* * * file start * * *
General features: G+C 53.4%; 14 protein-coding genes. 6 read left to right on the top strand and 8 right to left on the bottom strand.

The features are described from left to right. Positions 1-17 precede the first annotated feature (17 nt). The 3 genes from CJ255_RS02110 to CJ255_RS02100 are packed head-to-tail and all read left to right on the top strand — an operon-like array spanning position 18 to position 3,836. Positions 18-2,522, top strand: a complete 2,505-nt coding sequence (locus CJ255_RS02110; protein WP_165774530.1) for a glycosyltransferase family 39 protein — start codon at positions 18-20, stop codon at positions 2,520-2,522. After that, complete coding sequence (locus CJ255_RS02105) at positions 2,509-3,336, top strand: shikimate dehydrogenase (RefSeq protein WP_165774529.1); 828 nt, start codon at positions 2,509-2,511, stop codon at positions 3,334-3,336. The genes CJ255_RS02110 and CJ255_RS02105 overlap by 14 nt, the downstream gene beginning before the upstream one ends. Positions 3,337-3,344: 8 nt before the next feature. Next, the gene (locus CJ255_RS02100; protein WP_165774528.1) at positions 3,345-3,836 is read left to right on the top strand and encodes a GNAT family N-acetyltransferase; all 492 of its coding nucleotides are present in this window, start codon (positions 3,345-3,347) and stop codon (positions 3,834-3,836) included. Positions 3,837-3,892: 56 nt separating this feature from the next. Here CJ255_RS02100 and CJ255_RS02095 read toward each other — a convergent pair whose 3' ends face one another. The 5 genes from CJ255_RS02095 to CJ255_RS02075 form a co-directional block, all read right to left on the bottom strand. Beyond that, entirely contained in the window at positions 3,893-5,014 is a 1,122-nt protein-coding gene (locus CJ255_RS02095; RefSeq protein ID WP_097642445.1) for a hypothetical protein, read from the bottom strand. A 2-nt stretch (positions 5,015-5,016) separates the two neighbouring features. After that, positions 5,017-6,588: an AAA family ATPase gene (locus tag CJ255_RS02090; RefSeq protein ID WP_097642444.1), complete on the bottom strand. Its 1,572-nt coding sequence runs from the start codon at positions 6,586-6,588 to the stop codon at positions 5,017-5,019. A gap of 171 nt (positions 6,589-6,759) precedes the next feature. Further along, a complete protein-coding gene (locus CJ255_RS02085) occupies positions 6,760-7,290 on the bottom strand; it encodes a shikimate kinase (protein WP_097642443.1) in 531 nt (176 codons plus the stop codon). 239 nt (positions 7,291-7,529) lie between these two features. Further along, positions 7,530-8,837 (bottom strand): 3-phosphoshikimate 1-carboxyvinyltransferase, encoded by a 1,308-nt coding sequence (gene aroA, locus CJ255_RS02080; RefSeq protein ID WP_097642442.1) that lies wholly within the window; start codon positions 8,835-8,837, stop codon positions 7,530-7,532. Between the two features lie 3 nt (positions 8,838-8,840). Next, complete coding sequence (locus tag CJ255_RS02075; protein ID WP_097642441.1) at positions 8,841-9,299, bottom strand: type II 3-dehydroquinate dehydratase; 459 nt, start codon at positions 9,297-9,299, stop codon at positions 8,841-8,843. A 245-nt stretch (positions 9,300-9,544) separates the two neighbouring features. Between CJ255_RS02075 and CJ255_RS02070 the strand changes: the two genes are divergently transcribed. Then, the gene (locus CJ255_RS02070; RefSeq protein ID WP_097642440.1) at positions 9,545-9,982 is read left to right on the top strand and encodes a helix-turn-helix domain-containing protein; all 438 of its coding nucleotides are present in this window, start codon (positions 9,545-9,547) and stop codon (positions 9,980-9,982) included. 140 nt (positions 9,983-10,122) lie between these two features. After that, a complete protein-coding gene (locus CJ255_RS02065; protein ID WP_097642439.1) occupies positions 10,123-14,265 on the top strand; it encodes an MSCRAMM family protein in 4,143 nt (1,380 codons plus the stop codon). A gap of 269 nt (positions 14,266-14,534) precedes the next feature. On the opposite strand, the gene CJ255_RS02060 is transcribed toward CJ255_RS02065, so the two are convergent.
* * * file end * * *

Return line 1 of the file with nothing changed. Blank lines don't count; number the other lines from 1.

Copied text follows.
General features: G+C 53.4%; 14 protein-coding genes. 6 read left to right on the top strand and 8 right to left on the bottom strand.